From the moment you quit smoking, your lung function begins to improve as the tiny lung hairs called cilia regain their ability to work at clearing mucous and other matter. A few months after you quit smoking you will begin to notice all sorts of positive changes, such as a reduction in coughing and wheezing, and improved breathing. There is also a reduced likelihood of getting respiratory infections such as bronchitis. Starting a fitness routine will help curb cravings and get you on the road to better health. Remember that some activity is better than no activity but, before you start, it is advisable to discuss your physical activity plans with your doctor.
Reasons to start exercising after you quit smoking:
– Increases the natural ‘feel good chemicals’ in your brain.
– Can act as a distraction from smoking
– Can allow us to change our old smoking routines (go for a walk after dinner)
– May help reduce nicotine cravings
Save money when you quit smoking – Cigarettes cost money and the cost is increasing all the time. Have you considered how much money you could save by quitting smoking and being a non-smoker? What would you do with all the extra money? Work out the cost of smoking and how you might use it on a piece of paper and carry it with you.
Top 9 Tips On How To Quit Smoking –
It’s never too late to quit smoking; these tips are from various research groups and have been identified as the best 9 tips to quit smoking.
Tip 1 – Quitting is different for everyone, so find an approach that will work for you. This may be either the cold turkey approach (stopping suddenly and totally) or a more gradual reduction in the number of cigarettes you smoke each day. Set a date to quit — and stick to it. Make it sooner rather than later. If you are quitting by yourself, it is recommended that you stop smoking completely on your quit date.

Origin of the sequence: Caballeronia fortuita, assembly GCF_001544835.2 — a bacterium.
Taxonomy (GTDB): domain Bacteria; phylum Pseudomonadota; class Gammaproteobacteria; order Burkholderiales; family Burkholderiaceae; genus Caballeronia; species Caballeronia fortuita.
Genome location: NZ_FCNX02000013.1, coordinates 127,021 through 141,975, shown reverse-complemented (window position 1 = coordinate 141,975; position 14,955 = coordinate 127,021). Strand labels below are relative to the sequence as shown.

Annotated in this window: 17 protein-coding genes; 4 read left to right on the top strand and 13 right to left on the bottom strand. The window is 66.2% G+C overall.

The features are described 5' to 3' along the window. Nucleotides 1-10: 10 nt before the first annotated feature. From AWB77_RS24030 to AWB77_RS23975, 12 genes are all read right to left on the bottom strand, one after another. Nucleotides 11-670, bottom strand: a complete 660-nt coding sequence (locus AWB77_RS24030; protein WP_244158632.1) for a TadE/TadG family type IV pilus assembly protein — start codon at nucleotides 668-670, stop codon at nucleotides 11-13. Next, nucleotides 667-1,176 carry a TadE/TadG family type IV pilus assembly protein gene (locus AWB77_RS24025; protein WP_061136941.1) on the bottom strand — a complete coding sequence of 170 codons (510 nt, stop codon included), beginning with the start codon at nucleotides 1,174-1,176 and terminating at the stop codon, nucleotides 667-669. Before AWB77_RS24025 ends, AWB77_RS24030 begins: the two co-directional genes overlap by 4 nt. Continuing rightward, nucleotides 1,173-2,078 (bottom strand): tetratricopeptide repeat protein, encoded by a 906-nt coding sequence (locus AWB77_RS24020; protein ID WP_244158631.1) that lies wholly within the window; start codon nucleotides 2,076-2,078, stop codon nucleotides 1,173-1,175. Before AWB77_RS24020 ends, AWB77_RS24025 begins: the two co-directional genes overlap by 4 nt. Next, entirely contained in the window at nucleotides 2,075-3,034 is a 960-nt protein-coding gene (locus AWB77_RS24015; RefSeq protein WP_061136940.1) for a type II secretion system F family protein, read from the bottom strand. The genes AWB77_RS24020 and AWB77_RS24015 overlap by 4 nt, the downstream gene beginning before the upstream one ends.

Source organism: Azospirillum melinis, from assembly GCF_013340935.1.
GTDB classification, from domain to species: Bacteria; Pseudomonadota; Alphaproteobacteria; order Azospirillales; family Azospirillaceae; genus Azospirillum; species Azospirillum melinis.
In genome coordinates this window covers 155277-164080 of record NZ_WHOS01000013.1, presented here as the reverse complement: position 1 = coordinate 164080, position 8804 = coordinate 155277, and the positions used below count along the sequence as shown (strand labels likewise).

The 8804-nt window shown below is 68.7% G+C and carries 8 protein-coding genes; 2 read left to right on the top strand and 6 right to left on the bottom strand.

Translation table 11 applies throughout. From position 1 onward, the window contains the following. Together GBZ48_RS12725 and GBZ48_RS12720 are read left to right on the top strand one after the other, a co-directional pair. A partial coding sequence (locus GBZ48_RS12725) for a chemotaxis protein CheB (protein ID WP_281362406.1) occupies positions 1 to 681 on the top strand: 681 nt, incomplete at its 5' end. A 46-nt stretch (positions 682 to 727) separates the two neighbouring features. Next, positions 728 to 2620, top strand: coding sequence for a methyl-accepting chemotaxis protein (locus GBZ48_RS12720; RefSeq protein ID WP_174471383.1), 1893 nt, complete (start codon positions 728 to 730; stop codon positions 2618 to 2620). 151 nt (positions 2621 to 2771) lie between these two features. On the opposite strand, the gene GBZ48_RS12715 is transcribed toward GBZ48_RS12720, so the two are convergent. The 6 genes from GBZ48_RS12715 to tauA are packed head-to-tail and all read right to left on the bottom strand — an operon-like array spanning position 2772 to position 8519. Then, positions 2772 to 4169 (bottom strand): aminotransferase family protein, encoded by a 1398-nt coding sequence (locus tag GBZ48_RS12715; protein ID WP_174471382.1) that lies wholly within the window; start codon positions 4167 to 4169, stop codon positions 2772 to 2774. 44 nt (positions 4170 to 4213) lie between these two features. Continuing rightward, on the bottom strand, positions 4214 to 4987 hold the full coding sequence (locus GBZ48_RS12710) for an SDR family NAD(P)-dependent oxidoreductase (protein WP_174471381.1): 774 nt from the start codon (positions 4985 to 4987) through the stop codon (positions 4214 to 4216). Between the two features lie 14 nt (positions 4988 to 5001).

Tip 2 – Get as much support as you can from family, friends and work colleagues. Let them know you are planning to quit, and ask smokers not to smoke around you or offer you cigarettes. Quitting with a friend can also be an excellent idea — you can share your feelings and encourage each other.
Tip 3 – Throw out all cigarettes, ashtrays and lighters and anything else that might remind you of smoking. Wash your clothes and clean your car and home to remove the smell of smoke.
Tip 4 – Nicotine replacement therapy, such as nicotine patches or chewing gum, could be a good idea for those who smoke heavily or who feel they may need the extra help. There are also oral prescription medicines you can take please talk to your doctor about what is right for you.
Tip 5 – Plan ahead for situations in which you are likely to be tempted to smoke such as parties or drinking. Try to avoid these situations in the early stages of your quitting program.
Tip 6 – Write down all the reasons that made you decide to quit smoking, and carry them with you in case you need reminding!
Tip 7 – Keep the following 4 Ds in mind when you have a craving.
Delay – Remember that the worst cravings last for only a few minutes and will become even less frequent the longer you have quit.
Deep breathe – This should help you relax and focus your mind on something else.
Drink water – It is a good idea to drink plenty of fluids to help flush the nicotine and other toxins out of your system.
Do something else – You could go for a walk, to the movies or visit a supportive friend. Try eating an apple or cleaning your teeth when you would normally have a cigarette. You could hold something else, such as a pen or beads, to replace the need to hold a cigarette, or chew some gum.
Tip 8 – Avoid alcohol as many people find it hard to resist smoking when they drink.
Tip 9 – If you find you are losing motivation to quit, remind yourself of the many medical and financial benefits of quitting! For example, did you know that 12 months after quitting, your risk of heart disease is reduced to nearly half that of a smoker’s?
TIP – If you are struggling to quit smoking, please see your doctor at your local urban health clinic who will put you on the right track to quitting successfully.